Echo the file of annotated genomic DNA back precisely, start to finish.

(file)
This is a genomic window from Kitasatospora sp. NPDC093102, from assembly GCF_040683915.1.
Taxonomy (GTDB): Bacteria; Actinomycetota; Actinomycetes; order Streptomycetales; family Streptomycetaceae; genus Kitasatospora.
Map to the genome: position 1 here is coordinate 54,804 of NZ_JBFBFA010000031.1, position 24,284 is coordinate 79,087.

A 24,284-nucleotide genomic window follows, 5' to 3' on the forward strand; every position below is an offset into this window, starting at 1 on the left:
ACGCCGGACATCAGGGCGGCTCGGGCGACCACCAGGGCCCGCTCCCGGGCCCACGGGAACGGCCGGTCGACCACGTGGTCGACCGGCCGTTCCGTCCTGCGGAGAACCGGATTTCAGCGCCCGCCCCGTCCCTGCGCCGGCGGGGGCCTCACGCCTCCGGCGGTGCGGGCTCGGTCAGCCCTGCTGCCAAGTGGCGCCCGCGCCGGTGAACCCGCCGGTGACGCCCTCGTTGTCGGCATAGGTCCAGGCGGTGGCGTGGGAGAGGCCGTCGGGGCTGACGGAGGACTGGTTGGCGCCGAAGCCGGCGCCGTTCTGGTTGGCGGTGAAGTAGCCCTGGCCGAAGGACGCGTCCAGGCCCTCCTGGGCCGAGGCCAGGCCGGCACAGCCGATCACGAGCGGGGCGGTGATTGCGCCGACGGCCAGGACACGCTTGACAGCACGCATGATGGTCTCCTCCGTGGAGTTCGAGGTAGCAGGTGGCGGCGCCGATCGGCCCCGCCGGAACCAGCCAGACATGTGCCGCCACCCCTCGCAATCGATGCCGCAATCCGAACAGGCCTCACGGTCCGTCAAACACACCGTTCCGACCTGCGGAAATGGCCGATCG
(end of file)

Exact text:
This is a genomic window from Kitasatospora sp. NPDC093102, from assembly GCF_040683915.1.
Taxonomy (GTDB): Bacteria; Actinomycetota; Actinomycetes; order Streptomycetales; family Streptomycetaceae; genus Kitasatospora.
Map to the genome: position 1 here is coordinate 54,804 of NZ_JBFBFA010000031.1, position 24,284 is coordinate 79,087.

A 24,284-nucleotide genomic window follows, 5' to 3' on the forward strand; every position below is an offset into this window, starting at 1 on the left:
ACGCCGGACATCAGGGCGGCTCGGGCGACCACCAGGGCCCGCTCCCGGGCCCACGGGAACGGCCGGTCGACCACGTGGTCGACCGGCCGTTCCGTCCTGCGGAGAACCGGATTTCAGCGCCCGCCCCGTCCCTGCGCCGGCGGGGGCCTCACGCCTCCGGCGGTGCGGGCTCGGTCAGCCCTGCTGCCAAGTGGCGCCCGCGCCGGTGAACCCGCCGGTGACGCCCTCGTTGTCGGCATAGGTCCAGGCGGTGGCGTGGGAGAGGCCGTCGGGGCTGACGGAGGACTGGTTGGCGCCGAAGCCGGCGCCGTTCTGGTTGGCGGTGAAGTAGCCCTGGCCGAAGGACGCGTCCAGGCCCTCCTGGGCCGAGGCCAGGCCGGCACAGCCGATCACGAGCGGGGCGGTGATTGCGCCGACGGCCAGGACACGCTTGACAGCACGCATGATGGTCTCCTCCGTGGAGTTCGAGGTAGCAGGTGGCGGCGCCGATCGGCCCCGCCGGAACCAGCCAGACATGTGCCGCCACCCCTCGCAATCGATGCCGCAATCCGAACAGGCCTCACGGTCCGTCAAACACACCGTTCCGACCTGCGGAAATGGCCGATCG